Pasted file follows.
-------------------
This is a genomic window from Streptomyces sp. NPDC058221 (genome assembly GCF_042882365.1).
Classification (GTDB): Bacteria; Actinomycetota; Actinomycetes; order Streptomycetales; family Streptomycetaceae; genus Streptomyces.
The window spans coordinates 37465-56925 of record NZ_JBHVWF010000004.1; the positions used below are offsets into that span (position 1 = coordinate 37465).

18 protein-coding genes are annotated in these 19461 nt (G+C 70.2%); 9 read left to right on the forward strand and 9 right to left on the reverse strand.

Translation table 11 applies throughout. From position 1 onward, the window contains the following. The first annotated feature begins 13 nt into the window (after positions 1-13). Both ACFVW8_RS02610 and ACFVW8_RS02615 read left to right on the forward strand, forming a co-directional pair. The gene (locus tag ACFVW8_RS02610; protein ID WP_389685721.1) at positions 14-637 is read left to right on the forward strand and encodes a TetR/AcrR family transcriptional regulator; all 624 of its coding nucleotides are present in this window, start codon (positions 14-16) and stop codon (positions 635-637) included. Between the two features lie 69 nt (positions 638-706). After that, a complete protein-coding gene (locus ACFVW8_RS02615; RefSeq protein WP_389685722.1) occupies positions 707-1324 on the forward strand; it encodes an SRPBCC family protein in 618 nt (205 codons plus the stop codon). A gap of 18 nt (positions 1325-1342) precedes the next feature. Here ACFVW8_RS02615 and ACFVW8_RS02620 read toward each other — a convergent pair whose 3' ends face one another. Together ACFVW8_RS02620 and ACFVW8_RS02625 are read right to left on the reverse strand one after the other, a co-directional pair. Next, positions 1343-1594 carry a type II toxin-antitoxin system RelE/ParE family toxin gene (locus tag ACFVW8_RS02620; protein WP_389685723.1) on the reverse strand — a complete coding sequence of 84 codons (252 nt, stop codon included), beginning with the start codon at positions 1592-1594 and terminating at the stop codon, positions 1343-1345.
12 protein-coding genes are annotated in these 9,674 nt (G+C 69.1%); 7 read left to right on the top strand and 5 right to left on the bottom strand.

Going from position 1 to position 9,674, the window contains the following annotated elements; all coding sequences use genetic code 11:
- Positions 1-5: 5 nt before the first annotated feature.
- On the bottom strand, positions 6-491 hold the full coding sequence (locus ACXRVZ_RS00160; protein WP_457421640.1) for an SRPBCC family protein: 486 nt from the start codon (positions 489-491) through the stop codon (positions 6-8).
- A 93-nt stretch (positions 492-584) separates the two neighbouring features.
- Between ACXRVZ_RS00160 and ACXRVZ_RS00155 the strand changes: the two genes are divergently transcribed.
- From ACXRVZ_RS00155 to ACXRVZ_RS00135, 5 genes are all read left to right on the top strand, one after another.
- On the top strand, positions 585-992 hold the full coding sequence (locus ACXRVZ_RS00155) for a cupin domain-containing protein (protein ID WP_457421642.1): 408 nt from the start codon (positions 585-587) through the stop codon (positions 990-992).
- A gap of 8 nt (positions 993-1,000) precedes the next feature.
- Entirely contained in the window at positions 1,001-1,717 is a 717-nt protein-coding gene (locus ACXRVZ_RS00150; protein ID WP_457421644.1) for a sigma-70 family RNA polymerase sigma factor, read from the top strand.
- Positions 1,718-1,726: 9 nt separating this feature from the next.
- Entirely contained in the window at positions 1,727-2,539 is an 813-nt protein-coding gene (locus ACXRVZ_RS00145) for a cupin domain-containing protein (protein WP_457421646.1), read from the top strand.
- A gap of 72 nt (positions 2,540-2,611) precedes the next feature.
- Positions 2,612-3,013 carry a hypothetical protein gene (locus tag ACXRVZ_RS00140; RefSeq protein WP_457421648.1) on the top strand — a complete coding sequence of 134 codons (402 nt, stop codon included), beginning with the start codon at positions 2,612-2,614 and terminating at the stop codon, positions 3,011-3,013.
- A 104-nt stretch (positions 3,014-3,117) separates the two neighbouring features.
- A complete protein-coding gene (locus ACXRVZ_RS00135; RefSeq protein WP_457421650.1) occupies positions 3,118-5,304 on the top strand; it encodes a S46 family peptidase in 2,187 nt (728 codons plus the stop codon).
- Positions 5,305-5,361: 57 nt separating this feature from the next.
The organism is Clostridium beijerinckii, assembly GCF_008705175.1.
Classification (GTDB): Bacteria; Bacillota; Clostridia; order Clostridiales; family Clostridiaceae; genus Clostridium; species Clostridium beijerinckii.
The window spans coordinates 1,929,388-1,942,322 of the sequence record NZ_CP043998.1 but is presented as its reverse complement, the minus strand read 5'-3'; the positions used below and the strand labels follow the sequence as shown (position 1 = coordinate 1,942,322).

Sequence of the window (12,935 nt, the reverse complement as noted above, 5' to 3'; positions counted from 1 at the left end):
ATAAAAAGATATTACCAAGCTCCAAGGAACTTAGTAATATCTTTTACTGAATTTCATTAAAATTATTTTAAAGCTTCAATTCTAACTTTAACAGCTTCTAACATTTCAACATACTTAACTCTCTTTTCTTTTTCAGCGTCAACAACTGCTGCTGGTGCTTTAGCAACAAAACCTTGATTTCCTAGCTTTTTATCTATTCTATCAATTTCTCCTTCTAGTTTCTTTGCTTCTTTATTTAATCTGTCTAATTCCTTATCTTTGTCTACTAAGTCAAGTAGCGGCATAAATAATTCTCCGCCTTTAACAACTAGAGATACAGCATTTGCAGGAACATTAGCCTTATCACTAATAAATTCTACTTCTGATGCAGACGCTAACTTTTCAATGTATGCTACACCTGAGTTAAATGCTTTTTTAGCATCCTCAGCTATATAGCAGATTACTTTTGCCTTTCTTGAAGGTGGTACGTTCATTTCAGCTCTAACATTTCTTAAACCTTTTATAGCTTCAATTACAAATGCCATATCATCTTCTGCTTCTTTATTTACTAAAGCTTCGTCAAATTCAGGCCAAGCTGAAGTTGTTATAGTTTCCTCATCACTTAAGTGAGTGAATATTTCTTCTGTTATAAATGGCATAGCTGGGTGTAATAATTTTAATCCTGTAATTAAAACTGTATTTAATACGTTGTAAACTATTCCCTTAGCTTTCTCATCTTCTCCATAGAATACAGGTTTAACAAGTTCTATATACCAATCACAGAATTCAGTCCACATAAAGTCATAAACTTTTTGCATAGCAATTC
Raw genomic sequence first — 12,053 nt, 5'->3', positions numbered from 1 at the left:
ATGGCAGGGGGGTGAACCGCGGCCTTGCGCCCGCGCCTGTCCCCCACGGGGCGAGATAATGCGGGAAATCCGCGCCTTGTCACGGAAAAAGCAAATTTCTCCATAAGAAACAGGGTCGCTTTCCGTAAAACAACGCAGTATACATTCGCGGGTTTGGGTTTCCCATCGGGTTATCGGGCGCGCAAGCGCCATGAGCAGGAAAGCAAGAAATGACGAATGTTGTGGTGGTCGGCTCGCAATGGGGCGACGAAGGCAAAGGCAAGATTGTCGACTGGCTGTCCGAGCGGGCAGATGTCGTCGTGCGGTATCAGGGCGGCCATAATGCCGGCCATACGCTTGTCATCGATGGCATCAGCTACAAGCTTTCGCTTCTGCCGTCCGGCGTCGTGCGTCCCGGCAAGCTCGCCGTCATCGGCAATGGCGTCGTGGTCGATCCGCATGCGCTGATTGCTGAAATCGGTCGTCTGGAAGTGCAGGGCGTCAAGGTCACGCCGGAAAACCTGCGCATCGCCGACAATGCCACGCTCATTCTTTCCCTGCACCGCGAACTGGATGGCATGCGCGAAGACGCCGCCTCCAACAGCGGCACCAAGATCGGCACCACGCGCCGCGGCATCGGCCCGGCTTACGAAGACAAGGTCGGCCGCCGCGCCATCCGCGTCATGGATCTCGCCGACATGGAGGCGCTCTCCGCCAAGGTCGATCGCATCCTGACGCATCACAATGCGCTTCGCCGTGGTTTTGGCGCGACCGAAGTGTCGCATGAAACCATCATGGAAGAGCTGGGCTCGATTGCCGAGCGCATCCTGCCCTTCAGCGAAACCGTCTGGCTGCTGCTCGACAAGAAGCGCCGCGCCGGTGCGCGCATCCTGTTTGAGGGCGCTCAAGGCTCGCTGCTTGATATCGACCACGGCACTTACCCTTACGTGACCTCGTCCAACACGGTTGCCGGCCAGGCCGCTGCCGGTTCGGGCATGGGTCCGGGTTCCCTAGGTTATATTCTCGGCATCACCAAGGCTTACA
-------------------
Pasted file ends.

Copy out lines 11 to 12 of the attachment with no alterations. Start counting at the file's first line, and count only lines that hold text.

- Between ACXRVZ_RS00160 and ACXRVZ_RS00155 the strand changes: the two genes are divergently transcribed.
- From ACXRVZ_RS00155 to ACXRVZ_RS00135, 5 genes are all read left to right on the top strand, one after another.